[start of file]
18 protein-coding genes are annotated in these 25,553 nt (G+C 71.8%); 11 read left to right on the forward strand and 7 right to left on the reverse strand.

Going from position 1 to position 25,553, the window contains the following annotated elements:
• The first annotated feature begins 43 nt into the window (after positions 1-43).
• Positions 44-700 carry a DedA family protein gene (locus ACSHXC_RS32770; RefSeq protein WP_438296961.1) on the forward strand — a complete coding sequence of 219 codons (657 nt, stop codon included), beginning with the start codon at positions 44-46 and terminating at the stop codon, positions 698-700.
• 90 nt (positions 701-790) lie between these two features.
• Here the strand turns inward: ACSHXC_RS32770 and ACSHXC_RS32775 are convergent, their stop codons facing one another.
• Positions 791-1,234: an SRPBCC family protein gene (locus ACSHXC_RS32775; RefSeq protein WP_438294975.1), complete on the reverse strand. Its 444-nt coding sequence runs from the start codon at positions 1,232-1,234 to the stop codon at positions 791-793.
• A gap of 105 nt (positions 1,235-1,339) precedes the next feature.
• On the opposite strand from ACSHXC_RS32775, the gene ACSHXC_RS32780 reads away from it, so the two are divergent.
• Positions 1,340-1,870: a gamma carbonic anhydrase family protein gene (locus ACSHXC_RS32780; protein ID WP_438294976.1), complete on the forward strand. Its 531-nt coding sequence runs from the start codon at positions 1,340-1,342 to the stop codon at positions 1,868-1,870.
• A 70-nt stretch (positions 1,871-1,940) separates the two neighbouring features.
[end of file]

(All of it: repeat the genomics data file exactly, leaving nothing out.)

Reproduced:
18 protein-coding genes are annotated in these 25,553 nt (G+C 71.8%); 11 read left to right on the forward strand and 7 right to left on the reverse strand.

Going from position 1 to position 25,553, the window contains the following annotated elements:
• The first annotated feature begins 43 nt into the window (after positions 1-43).
• Positions 44-700 carry a DedA family protein gene (locus ACSHXC_RS32770; RefSeq protein WP_438296961.1) on the forward strand — a complete coding sequence of 219 codons (657 nt, stop codon included), beginning with the start codon at positions 44-46 and terminating at the stop codon, positions 698-700.
• 90 nt (positions 701-790) lie between these two features.
• Here the strand turns inward: ACSHXC_RS32770 and ACSHXC_RS32775 are convergent, their stop codons facing one another.
• Positions 791-1,234: an SRPBCC family protein gene (locus ACSHXC_RS32775; RefSeq protein WP_438294975.1), complete on the reverse strand. Its 444-nt coding sequence runs from the start codon at positions 1,232-1,234 to the stop codon at positions 791-793.
• A gap of 105 nt (positions 1,235-1,339) precedes the next feature.
• On the opposite strand from ACSHXC_RS32775, the gene ACSHXC_RS32780 reads away from it, so the two are divergent.
• Positions 1,340-1,870: a gamma carbonic anhydrase family protein gene (locus ACSHXC_RS32780; protein ID WP_438294976.1), complete on the forward strand. Its 531-nt coding sequence runs from the start codon at positions 1,340-1,342 to the stop codon at positions 1,868-1,870.
• A 70-nt stretch (positions 1,871-1,940) separates the two neighbouring features.